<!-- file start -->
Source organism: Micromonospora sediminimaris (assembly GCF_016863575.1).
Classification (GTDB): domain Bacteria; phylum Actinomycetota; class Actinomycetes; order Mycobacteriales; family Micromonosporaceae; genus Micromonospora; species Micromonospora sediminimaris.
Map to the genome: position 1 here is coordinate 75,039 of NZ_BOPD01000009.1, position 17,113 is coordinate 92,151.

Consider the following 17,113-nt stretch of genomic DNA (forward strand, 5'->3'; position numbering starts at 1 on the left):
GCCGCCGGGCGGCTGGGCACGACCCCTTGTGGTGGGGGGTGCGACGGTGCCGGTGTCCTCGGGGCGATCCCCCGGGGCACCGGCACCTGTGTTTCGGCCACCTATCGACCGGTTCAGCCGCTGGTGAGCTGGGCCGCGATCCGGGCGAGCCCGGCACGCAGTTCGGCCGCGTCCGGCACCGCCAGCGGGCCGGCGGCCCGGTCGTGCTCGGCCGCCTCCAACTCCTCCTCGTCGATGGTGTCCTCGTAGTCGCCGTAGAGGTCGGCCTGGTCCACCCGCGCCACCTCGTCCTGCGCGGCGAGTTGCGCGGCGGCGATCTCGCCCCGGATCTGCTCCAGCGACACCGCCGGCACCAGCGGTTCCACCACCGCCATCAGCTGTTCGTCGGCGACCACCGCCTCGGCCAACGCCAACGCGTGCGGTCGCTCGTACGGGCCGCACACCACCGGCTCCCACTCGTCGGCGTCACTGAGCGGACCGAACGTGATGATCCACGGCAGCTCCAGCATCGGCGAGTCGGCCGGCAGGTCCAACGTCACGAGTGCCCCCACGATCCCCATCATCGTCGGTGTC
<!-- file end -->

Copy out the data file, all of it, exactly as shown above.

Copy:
Source organism: Micromonospora sediminimaris (assembly GCF_016863575.1).
Classification (GTDB): domain Bacteria; phylum Actinomycetota; class Actinomycetes; order Mycobacteriales; family Micromonosporaceae; genus Micromonospora; species Micromonospora sediminimaris.
Map to the genome: position 1 here is coordinate 75,039 of NZ_BOPD01000009.1, position 17,113 is coordinate 92,151.

Consider the following 17,113-nt stretch of genomic DNA (forward strand, 5'->3'; position numbering starts at 1 on the left):
GCCGCCGGGCGGCTGGGCACGACCCCTTGTGGTGGGGGGTGCGACGGTGCCGGTGTCCTCGGGGCGATCCCCCGGGGCACCGGCACCTGTGTTTCGGCCACCTATCGACCGGTTCAGCCGCTGGTGAGCTGGGCCGCGATCCGGGCGAGCCCGGCACGCAGTTCGGCCGCGTCCGGCACCGCCAGCGGGCCGGCGGCCCGGTCGTGCTCGGCCGCCTCCAACTCCTCCTCGTCGATGGTGTCCTCGTAGTCGCCGTAGAGGTCGGCCTGGTCCACCCGCGCCACCTCGTCCTGCGCGGCGAGTTGCGCGGCGGCGATCTCGCCCCGGATCTGCTCCAGCGACACCGCCGGCACCAGCGGTTCCACCACCGCCATCAGCTGTTCGTCGGCGACCACCGCCTCGGCCAACGCCAACGCGTGCGGTCGCTCGTACGGGCCGCACACCACCGGCTCCCACTCGTCGGCGTCACTGAGCGGACCGAACGTGATGATCCACGGCAGCTCCAGCATCGGCGAGTCGGCCGGCAGGTCCAACGTCACGAGTGCCCCCACGATCCCCATCATCGTCGGTGTC